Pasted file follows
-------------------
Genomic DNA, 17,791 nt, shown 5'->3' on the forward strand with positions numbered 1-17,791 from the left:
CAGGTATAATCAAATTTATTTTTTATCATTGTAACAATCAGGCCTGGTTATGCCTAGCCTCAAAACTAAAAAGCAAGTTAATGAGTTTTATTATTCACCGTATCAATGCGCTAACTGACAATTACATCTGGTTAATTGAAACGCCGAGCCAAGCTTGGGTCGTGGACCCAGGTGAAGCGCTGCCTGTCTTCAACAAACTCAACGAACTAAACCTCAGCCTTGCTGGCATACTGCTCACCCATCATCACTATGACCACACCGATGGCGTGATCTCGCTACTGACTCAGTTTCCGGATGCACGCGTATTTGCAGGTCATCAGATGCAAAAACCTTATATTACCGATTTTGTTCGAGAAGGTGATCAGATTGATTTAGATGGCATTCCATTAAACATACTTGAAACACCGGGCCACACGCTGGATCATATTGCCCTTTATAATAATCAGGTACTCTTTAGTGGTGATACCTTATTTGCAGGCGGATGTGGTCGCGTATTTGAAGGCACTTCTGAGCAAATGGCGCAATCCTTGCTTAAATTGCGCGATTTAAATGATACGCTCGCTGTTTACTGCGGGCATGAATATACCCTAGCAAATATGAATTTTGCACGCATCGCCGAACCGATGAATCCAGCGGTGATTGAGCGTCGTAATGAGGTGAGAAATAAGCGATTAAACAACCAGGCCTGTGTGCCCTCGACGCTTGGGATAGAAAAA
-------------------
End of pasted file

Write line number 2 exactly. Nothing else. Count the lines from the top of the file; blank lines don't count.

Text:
CAGGTATAATCAAATTTATTTTTTATCATTGTAACAATCAGGCCTGGTTATGCCTAGCCTCAAAACTAAAAAGCAAGTTAATGAGTTTTATTATTCACCGTATCAATGCGCTAACTGACAATTACATCTGGTTAATTGAAACGCCGAGCCAAGCTTGGGTCGTGGACCCAGGTGAAGCGCTGCCTGTCTTCAACAAACTCAACGAACTAAACCTCAGCCTTGCTGGCATACTGCTCACCCATCATCACTATGACCACACCGATGGCGTGATCTCGCTACTGACTCAGTTTCCGGATGCACGCGTATTTGCAGGTCATCAGATGCAAAAACCTTATATTACCGATTTTGTTCGAGAAGGTGATCAGATTGATTTAGATGGCATTCCATTAAACATACTTGAAACACCGGGCCACACGCTGGATCATATTGCCCTTTATAATAATCAGGTACTCTTTAGTGGTGATACCTTATTTGCAGGCGGATGTGGTCGCGTATTTGAAGGCACTTCTGAGCAAATGGCGCAATCCTTGCTTAAATTGCGCGATTTAAATGATACGCTCGCTGTTTACTGCGGGCATGAATATACCCTAGCAAATATGAATTTTGCACGCATCGCCGAACCGATGAATCCAGCGGTGATTGAGCGTCGTAATGAGGTGAGAAATAAGCGATTAAACAACCAGGCCTGTGTGCCCTCGACGCTTGGGATAGAAAAA